Important Changes to Special Hardship Order Applications
The Transport Operations (Road Use Management—Driver Licensing) Regulation 2010 governs Special Hardship Orders. This regulation has recently been amended.
For those wishing to apply for a Special Hardship Order, it is important to understand how these changes may affect you.
Change 1 – Removal of 21 Day Time Limit
Prior to 1 April 2019, eligible drivers had 21 days from the date of their suspension to apply for a Special Hardship Order. This restriction has now been removed to allow drivers to apply for a Special Hardship Order at any time during their suspension period.
This amendment takes into account the fact that circumstances can change throughout the suspension period. The removal of the time limit allows applications to be made when a person becomes eligible for a Special Hardship Order, regardless of how much of the suspension has been served.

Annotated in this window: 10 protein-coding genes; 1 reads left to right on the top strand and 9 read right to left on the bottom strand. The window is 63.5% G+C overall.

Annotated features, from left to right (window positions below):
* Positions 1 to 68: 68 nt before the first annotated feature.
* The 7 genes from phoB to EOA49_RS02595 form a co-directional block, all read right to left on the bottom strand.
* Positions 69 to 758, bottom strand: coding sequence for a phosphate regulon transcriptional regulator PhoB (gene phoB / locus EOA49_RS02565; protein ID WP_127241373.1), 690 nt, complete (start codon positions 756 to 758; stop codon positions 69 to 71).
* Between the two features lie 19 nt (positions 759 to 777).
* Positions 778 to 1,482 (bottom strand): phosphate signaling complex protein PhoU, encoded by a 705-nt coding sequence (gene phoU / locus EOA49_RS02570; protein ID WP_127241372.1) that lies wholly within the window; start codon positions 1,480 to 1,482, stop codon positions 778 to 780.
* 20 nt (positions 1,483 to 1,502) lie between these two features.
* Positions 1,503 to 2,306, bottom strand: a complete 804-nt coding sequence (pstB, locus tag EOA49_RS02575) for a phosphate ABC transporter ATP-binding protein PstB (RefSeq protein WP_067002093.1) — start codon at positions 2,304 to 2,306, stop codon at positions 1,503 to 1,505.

If you are currently serving a suspension period (for the accumulation of demerit points or a high speed offence) and think you may be eligible for a Special Hardship Order, contact our office to arrange a conference.
Change 2 – Removal of Demerit Points Allowance
As of 1 July 2019, drivers on a Special Hardship Order are unable to accumulate any demerit points. If they do so, the driver will be subject to a suspension period of double the original suspension period.
For example, if the original suspension period was 6 months, the accumulation of demerit points will result in a 12 month suspension.
Previously, the demerit point threshold for drivers on a Special Hardship Order was 3.
Will These Changes Apply To Me?
Both changes will apply to all drivers making an application for a Special Hardship Order from 1 July 2019.
If you are currently on a Special Hardship Order and want to know whether these changes apply to you, we strongly recommend obtaining specific advice.
Seek Legal Advice
While this article is intended to provide you with a guide of the general principles that operate in Queensland, it is not to be considered legal advice and may not cover important aspects that apply to your individual circumstances.